NEW YORK--(BUSINESS WIRE)--Fitch Ratings has assigned a 'AA+' rating to $300 million in Commonwealth Transportation Board (CTB), Commonwealth of Virginia, Transportation Capital Projects Revenue Bonds, Series 2016.
The bonds are expected to price through competitive bid on May 4, 2016.
In addition, Fitch has affirmed the 'AAA' ratings on the Commonwealth of Virginia's outstanding general obligation (GO) bonds and the 'AA+' ratings on the Commonwealth's appropriation-backed debt as detailed at the end of this release.
Fitch has also assigned an Issuer Default Rating (IDR) of 'AAA' to the state. The IDR reflects application of Fitch's revised criteria for U.S. state and local government credits, which was released on April 18, 2016. The IDR equals the GO debt rating, as GO pledges reflect the unsecured general credit quality of the issuer.
The Rating Outlook is Stable.
The bonds are limited obligations of the CTB, secured by and payable from general assembly appropriations or CTB allocations from general assembly appropriations. The rating is based on ultimate access to general assembly appropriations, not limited to transportation revenues; as such, the bonds are rated one notch below the state's IDR.
Despite the access to Commonwealth appropriations at large, the bonds are expected to be paid from the Priority Transportation Fund (within the broad Transportation Trust Fund [TTF]), backstopped by access to the TTF. The TTF's revenue composition can be altered by the legislature.
KEY RATING DRIVERS
Virginia's 'AAA' IDR rating reflects its solid fiscal resources, conservative approach to financial operations, and exceptional financial flexibility. The state's strong fundamental economic profile provides a stable revenue base and indicates solid growth prospects. Low long-term liability levels indicate the Commonwealth retains ample capacity.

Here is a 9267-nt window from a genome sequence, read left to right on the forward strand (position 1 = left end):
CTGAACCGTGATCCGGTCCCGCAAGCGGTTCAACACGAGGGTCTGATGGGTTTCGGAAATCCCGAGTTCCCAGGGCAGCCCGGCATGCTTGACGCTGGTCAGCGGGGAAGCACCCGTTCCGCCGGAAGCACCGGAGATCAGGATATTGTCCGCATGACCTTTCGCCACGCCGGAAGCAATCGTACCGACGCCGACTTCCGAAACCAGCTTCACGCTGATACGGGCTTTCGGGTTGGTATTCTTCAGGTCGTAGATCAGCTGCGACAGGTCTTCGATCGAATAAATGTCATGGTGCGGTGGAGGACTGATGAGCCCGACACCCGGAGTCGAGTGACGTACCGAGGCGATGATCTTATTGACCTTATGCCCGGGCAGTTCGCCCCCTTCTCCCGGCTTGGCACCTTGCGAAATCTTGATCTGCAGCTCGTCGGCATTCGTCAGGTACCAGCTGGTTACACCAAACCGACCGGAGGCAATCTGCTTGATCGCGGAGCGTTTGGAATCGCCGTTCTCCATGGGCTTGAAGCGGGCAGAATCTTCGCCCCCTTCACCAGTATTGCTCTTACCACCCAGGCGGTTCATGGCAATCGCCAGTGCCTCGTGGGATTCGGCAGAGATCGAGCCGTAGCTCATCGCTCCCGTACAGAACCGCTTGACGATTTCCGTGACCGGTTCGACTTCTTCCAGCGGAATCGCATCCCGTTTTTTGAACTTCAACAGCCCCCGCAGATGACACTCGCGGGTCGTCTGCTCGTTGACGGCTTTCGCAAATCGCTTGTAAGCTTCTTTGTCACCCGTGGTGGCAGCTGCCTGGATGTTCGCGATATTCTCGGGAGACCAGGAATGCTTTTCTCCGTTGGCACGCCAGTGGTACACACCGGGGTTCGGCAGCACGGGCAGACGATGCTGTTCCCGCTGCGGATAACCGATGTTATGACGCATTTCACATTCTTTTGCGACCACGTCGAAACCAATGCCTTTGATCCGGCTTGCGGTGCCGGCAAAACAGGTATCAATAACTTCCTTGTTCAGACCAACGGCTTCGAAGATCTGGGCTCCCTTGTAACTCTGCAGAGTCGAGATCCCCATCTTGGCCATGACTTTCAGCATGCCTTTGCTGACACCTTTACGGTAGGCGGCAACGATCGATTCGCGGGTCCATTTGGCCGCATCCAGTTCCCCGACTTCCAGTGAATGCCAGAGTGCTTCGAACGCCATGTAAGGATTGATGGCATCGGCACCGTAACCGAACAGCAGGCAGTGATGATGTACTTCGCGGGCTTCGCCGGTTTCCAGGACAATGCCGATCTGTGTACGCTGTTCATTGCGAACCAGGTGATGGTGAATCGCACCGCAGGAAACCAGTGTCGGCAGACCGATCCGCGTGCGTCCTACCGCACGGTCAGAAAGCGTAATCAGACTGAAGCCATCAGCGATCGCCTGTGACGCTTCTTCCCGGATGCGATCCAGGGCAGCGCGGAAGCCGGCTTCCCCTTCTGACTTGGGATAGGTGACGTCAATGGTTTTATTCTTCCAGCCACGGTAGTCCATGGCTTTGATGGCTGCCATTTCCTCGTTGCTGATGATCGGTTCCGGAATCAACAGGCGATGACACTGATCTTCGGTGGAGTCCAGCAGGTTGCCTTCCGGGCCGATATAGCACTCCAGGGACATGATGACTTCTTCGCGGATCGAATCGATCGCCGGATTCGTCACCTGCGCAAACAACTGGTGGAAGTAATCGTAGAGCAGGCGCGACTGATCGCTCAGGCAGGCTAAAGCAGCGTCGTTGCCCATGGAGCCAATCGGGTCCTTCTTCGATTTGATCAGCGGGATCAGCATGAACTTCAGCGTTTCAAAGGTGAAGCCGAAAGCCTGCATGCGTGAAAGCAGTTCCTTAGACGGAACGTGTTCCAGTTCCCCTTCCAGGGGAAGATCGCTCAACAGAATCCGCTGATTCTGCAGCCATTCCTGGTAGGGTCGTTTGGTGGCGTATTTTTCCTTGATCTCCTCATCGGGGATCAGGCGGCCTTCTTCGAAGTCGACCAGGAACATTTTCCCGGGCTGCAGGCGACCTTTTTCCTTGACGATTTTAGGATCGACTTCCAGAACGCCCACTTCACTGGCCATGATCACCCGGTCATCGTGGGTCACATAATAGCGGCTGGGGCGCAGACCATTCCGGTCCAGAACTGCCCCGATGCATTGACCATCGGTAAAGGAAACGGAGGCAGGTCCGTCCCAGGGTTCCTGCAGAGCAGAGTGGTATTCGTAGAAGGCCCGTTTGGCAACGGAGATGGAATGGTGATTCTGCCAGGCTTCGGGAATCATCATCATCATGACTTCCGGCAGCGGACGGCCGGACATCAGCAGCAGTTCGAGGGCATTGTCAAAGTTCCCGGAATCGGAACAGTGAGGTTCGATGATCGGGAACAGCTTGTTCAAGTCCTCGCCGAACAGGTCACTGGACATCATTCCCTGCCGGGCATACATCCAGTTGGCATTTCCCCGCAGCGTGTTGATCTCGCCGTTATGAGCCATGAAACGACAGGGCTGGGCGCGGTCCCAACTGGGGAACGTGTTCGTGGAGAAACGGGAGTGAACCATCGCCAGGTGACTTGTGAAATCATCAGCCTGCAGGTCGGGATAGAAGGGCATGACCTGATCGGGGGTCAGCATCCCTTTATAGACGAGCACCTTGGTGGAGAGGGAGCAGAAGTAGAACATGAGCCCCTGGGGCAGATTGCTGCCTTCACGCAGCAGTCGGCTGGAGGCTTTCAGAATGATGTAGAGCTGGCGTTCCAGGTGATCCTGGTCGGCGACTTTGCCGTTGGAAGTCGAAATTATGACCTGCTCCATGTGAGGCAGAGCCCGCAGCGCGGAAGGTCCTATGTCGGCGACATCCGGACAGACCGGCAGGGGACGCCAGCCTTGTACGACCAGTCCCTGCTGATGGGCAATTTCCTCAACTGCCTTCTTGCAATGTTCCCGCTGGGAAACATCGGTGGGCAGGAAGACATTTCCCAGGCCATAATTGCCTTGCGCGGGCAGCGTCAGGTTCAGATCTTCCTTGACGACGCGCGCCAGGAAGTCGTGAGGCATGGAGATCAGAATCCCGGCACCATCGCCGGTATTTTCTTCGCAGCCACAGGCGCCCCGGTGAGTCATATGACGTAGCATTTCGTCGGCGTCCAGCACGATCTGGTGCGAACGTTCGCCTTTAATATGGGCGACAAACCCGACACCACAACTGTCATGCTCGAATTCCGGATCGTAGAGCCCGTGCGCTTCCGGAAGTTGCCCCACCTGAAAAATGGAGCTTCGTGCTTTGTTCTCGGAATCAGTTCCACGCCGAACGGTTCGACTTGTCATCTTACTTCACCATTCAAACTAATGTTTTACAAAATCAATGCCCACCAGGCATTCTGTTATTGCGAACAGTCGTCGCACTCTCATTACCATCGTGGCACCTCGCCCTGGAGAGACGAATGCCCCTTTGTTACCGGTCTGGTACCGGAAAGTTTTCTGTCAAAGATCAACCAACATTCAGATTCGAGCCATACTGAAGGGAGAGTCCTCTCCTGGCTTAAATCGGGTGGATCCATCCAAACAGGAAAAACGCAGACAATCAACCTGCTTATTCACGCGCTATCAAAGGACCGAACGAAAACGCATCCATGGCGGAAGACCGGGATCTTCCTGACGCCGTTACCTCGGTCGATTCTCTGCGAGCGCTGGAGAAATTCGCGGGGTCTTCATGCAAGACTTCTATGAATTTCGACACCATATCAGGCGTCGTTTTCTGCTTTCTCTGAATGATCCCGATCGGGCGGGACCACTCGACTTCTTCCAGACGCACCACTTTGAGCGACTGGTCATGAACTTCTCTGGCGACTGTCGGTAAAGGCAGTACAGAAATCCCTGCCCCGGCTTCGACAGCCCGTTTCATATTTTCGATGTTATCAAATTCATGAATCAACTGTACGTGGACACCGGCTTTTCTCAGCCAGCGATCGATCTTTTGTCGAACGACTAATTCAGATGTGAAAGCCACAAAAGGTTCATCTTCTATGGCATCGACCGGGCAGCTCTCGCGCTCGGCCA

Economic Resource Base:
Virginia's economic profile remains strong with a diverse mix of industries and high wealth levels, and Fitch expects the commonwealth to absorb the negative effects of federal contraction and maintain economic growth. Government and professional and business services are the leading sectors. Government employment has been flat to declining for the past several years, but professional and business services employment has grown rapidly since mid-2014 declines, driving overall gains in the Commonwealth's employment levels. Growth prospects are solid with above-average population growth and high education levels signaling a well-positioned workforce.
Revenue Framework: 'aa' factor assessment
Fitch expects that Virginia's revenues, primarily income and sales taxes, will continue to reflect the depth and breadth of the economy, but also its volatility. The Commonwealth has complete control over its revenues, with an unlimited legal ability to raise operating revenues as needed.
Expenditure Framework: 'aaa' factor assessment
The Commonwealth maintains ample expenditure flexibility with a low burden of carrying costs for liabilities and the broad expense-cutting ability common to most U.S. states. Also as with most states, Medicaid remains a key expense driver, but one that Fitch expects to remain manageable.
Long-Term Liability Burden: 'aaa' factor assessment